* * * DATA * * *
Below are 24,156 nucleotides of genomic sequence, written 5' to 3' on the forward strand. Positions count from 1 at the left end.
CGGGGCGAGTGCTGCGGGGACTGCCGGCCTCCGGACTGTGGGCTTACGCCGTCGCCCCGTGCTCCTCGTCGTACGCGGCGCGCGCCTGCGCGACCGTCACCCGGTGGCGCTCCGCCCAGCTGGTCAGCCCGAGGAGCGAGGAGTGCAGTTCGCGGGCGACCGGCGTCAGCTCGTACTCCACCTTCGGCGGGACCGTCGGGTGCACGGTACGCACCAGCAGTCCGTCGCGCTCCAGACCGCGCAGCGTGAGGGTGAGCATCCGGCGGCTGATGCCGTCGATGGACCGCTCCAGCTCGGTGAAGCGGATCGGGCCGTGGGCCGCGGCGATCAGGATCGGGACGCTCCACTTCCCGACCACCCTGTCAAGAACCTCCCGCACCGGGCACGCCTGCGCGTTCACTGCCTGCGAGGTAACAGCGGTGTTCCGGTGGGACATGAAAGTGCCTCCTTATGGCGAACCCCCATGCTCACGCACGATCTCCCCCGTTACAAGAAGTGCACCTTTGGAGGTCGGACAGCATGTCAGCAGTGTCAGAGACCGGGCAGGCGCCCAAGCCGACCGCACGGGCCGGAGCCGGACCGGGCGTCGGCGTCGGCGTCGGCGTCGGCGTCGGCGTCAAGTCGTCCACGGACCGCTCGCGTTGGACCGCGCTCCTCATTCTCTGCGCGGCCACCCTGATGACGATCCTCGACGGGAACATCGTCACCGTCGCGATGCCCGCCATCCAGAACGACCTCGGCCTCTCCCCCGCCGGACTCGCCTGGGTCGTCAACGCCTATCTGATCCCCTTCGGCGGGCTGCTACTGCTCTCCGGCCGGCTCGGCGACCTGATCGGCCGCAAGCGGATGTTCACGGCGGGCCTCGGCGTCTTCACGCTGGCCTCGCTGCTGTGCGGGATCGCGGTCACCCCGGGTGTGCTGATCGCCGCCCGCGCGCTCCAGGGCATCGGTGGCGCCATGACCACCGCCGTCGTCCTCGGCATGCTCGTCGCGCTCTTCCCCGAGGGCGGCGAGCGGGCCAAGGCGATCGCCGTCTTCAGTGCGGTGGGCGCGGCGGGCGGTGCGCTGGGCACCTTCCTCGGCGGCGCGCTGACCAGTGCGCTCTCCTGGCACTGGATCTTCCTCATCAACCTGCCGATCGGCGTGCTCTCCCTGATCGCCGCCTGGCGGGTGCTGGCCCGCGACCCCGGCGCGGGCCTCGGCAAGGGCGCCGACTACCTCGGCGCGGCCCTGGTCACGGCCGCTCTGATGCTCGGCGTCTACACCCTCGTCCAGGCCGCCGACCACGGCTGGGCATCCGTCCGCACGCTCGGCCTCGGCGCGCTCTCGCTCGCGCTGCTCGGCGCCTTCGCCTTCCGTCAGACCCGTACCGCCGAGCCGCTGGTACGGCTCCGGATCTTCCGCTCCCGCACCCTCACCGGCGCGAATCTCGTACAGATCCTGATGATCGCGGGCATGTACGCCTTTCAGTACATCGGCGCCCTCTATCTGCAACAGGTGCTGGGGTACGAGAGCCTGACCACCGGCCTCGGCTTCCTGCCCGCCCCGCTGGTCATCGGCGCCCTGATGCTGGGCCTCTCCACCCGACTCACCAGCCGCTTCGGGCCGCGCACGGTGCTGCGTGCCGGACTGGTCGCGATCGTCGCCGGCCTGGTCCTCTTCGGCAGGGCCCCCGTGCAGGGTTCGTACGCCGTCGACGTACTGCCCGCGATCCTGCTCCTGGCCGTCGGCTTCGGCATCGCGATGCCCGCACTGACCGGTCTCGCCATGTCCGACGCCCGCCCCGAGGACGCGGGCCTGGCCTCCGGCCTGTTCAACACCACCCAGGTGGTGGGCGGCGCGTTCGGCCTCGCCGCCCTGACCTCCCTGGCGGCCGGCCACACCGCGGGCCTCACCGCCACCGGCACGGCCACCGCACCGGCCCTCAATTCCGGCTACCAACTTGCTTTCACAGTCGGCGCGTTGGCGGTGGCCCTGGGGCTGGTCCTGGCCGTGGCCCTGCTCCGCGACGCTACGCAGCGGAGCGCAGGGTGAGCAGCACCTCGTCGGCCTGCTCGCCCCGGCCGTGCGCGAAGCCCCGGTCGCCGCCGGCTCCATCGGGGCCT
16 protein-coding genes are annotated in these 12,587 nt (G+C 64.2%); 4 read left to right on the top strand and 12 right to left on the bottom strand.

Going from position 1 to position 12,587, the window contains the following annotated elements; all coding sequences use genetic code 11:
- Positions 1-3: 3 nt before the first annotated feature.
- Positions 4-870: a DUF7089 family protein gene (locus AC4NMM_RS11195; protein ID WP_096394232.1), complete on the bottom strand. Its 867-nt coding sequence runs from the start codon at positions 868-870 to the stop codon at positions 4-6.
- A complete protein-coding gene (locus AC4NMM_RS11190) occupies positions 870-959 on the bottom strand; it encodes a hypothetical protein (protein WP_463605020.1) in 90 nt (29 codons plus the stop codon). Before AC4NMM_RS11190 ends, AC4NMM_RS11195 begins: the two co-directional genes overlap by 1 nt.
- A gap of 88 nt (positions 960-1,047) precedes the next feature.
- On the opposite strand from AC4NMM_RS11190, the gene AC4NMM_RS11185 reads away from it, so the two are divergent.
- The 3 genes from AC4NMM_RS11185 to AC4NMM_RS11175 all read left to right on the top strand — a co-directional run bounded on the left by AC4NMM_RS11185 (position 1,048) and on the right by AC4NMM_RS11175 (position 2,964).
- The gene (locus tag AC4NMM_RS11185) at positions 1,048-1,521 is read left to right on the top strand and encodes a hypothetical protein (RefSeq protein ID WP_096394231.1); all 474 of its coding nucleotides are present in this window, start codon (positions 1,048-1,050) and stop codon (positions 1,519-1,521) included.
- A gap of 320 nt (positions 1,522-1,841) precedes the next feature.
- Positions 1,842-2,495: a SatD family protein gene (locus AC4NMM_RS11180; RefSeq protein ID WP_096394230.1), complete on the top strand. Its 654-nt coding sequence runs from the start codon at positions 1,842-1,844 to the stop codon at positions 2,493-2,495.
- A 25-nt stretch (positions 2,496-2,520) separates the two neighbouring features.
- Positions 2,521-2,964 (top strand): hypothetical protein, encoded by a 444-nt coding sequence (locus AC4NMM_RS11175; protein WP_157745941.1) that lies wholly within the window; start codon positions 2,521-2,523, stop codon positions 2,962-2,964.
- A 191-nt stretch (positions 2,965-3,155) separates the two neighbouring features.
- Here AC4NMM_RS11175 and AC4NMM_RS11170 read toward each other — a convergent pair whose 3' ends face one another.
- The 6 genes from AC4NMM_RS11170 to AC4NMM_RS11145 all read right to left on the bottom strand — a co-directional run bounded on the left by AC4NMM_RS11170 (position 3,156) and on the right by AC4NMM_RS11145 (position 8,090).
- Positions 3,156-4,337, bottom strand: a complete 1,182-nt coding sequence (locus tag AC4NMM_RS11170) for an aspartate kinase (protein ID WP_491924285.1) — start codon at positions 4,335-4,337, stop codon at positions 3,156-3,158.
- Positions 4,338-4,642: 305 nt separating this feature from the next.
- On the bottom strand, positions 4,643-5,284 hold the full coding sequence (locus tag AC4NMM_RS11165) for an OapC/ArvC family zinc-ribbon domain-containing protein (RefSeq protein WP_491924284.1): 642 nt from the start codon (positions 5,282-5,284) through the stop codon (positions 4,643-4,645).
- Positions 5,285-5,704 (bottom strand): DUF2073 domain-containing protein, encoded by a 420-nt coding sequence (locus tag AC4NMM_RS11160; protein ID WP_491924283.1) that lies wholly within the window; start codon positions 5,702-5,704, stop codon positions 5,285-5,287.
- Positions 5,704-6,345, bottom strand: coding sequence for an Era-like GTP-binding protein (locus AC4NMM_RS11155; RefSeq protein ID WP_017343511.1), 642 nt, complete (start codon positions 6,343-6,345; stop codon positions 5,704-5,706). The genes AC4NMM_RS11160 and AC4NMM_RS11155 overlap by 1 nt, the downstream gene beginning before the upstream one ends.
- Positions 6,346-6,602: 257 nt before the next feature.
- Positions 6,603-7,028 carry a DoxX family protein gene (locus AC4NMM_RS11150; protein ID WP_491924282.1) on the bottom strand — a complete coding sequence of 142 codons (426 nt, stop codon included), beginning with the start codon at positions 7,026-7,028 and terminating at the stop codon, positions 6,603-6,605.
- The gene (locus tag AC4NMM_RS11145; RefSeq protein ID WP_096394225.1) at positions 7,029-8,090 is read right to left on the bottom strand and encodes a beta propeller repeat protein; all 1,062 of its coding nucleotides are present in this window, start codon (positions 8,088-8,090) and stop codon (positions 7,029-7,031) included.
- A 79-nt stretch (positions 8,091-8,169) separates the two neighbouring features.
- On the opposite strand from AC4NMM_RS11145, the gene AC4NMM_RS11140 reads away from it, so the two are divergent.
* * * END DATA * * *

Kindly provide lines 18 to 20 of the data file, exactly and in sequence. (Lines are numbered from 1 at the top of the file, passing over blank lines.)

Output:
- The 6 genes from AC4NMM_RS11170 to AC4NMM_RS11145 all read right to left on the bottom strand — a co-directional run bounded on the left by AC4NMM_RS11170 (position 3,156) and on the right by AC4NMM_RS11145 (position 8,090).
- Positions 3,156-4,337, bottom strand: a complete 1,182-nt coding sequence (locus tag AC4NMM_RS11170) for an aspartate kinase (protein ID WP_491924285.1) — start codon at positions 4,335-4,337, stop codon at positions 3,156-3,158.
- Positions 4,338-4,642: 305 nt separating this feature from the next.